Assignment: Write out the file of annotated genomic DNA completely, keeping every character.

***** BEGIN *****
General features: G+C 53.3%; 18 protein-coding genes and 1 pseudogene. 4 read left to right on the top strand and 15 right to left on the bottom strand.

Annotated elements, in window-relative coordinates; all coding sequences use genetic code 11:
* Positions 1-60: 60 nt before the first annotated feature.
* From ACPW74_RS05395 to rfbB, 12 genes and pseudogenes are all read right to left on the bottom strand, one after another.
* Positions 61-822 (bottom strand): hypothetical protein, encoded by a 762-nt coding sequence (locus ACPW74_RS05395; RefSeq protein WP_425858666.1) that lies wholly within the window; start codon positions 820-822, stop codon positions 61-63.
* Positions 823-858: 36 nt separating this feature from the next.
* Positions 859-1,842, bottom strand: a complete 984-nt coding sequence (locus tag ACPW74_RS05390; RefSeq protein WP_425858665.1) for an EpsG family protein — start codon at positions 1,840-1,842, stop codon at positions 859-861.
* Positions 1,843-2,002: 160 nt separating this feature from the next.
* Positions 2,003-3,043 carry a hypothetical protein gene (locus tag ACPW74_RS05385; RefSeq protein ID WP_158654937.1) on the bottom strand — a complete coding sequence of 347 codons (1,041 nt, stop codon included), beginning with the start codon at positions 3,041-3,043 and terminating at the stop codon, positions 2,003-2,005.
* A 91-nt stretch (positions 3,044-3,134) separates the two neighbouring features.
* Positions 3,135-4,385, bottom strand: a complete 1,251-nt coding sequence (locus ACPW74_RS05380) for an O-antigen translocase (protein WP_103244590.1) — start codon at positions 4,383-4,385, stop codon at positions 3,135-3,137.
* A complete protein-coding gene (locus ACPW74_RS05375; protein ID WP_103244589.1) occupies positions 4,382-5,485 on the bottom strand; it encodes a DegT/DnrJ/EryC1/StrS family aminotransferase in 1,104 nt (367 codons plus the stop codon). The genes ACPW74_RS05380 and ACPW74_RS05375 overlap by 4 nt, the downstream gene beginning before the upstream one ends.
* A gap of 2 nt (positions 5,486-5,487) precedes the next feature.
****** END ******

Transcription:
General features: G+C 53.3%; 18 protein-coding genes and 1 pseudogene. 4 read left to right on the top strand and 15 right to left on the bottom strand.

Annotated elements, in window-relative coordinates; all coding sequences use genetic code 11:
* Positions 1-60: 60 nt before the first annotated feature.
* From ACPW74_RS05395 to rfbB, 12 genes and pseudogenes are all read right to left on the bottom strand, one after another.
* Positions 61-822 (bottom strand): hypothetical protein, encoded by a 762-nt coding sequence (locus ACPW74_RS05395; RefSeq protein WP_425858666.1) that lies wholly within the window; start codon positions 820-822, stop codon positions 61-63.
* Positions 823-858: 36 nt separating this feature from the next.
* Positions 859-1,842, bottom strand: a complete 984-nt coding sequence (locus tag ACPW74_RS05390; RefSeq protein WP_425858665.1) for an EpsG family protein — start codon at positions 1,840-1,842, stop codon at positions 859-861.
* Positions 1,843-2,002: 160 nt separating this feature from the next.
* Positions 2,003-3,043 carry a hypothetical protein gene (locus tag ACPW74_RS05385; RefSeq protein ID WP_158654937.1) on the bottom strand — a complete coding sequence of 347 codons (1,041 nt, stop codon included), beginning with the start codon at positions 3,041-3,043 and terminating at the stop codon, positions 2,003-2,005.
* A 91-nt stretch (positions 3,044-3,134) separates the two neighbouring features.
* Positions 3,135-4,385, bottom strand: a complete 1,251-nt coding sequence (locus ACPW74_RS05380) for an O-antigen translocase (protein WP_103244590.1) — start codon at positions 4,383-4,385, stop codon at positions 3,135-3,137.
* A complete protein-coding gene (locus ACPW74_RS05375; protein ID WP_103244589.1) occupies positions 4,382-5,485 on the bottom strand; it encodes a DegT/DnrJ/EryC1/StrS family aminotransferase in 1,104 nt (367 codons plus the stop codon). The genes ACPW74_RS05380 and ACPW74_RS05375 overlap by 4 nt, the downstream gene beginning before the upstream one ends.
* A gap of 2 nt (positions 5,486-5,487) precedes the next feature.